Dir: Kevin Macdonald. UK. 2003. 106 mins

An extraordinary story of human survival is transformed into an exceptional human interest documentary in Touching The Void. Director Kevin Macdonald's first theatrical project since the Oscar-winning One Day In September is as dramatic and compelling as any Hollywood fiction but carries a much greater emotional and philosophical charge. Any adaptation of Joe Simpson's bestselling book can count on a core audience of its worldwide readership and the mountaineering fraternity but Touching The Void has a universal appeal that should place its commercial prospects on the higher summits of theatrical documentaries. IFC Films have acquired US rights and Pathe has scheduled a UK release in January of 2004. The film had a special screening at Toronto.

Ambitious, anarchic climbers, Joe Simpson and Simon Yates set out to conquer the notorious Peruvian mountain of Siula Grande in 1985. Young, fit and fearless, they thrived on the challenge of tackling the previously unclimbed north face of the 21,000 foot mountain. They reached the summit but disaster struck during the descent when Simpson fell and shattered the bones in his leg. The two men struggled on through treacherous conditions until Yates inadvertently lowered his friend over a crevasse. Knowing there was no way back from this situation, Yates cut the rope that tied them to each other and abandoned Simpson to certain death. Simpson's amazing instinct for survival and incredible solo journey became the basis of a 1988 book that has previously attracted movie interest from Sally Field's Fogwood Films as a vehicle for Tom Cruise.

A seemingly conventional mixture of dramatised reconstructions and eyewitness testimony, the documentary version of Touching The Void reveals a sure touch from start to finish. Macdonald has the wisdom to focus exclusively on what happened on the mountain and to let the story speak for itself. He also ensures the reconstructions are as authentic and nailbiting as safety will allow. Filmed in the actual Andes locations and the European Alps using actors Brendan Mackey and Nicholas Aaron, the recreated scenes are so vivid that you can almost feel the chill of a wind storm, smell the desperation and experience the claustrophobia inside the bleak, dark crevasse where Simpson lay.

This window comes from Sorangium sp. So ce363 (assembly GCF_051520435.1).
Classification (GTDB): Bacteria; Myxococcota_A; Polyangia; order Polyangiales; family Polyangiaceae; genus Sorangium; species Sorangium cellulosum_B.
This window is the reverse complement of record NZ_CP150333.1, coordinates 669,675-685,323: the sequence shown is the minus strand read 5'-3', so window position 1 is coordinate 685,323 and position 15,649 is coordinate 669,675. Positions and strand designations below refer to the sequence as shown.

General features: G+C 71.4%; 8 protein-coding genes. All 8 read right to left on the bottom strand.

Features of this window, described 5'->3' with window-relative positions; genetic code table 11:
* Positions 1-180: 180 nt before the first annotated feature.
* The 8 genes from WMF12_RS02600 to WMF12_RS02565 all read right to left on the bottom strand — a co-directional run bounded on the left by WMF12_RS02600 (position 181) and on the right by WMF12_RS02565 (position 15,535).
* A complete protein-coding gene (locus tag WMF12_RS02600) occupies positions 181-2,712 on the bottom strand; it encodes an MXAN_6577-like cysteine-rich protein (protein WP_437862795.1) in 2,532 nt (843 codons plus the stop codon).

Simpson and a guilt-ridden Yates remain close friends and provide an excellent account of events that becomes the backbone of the film. Recalling nightmare incidents with a lucid clarity and unflinching honesty, their personalities shine through. Simpson's masterful understatement reveals the flinty strength of character in someone who simply refused to accept his fate. 'I can be seriously stubborn,' he observes.

Simpson also discusses his lack of religious faith, his feelings of vulnerability amidst the majesty of the mountains and his conviction that there is no afterlife. It is perhaps this belief in the sanctity of life on earth and his certainty that he was the master of his own destiny that propelled him onwards against all the odds.

Beautiful location photography and eerily atmospheric music from Alex Heffes enhance the scope of a film that will strike a chord even with those viewers whose climbing adventures have been restricted to a flight of stairs.

Prod co: Darlow Smithson
Int'l sales:
Pathe International
John Smithson
Sue Summers
Exec prods:
Robin Gutch, Charles Furneaux, Paul Trijbits
Mike Eley
Prod des:
Patrick Nill
Justine Wright
Alex Heffes
Main cast:
Joe Simpson, Simon Yates, Actors-Brendan Mackey, Nicholas Aaron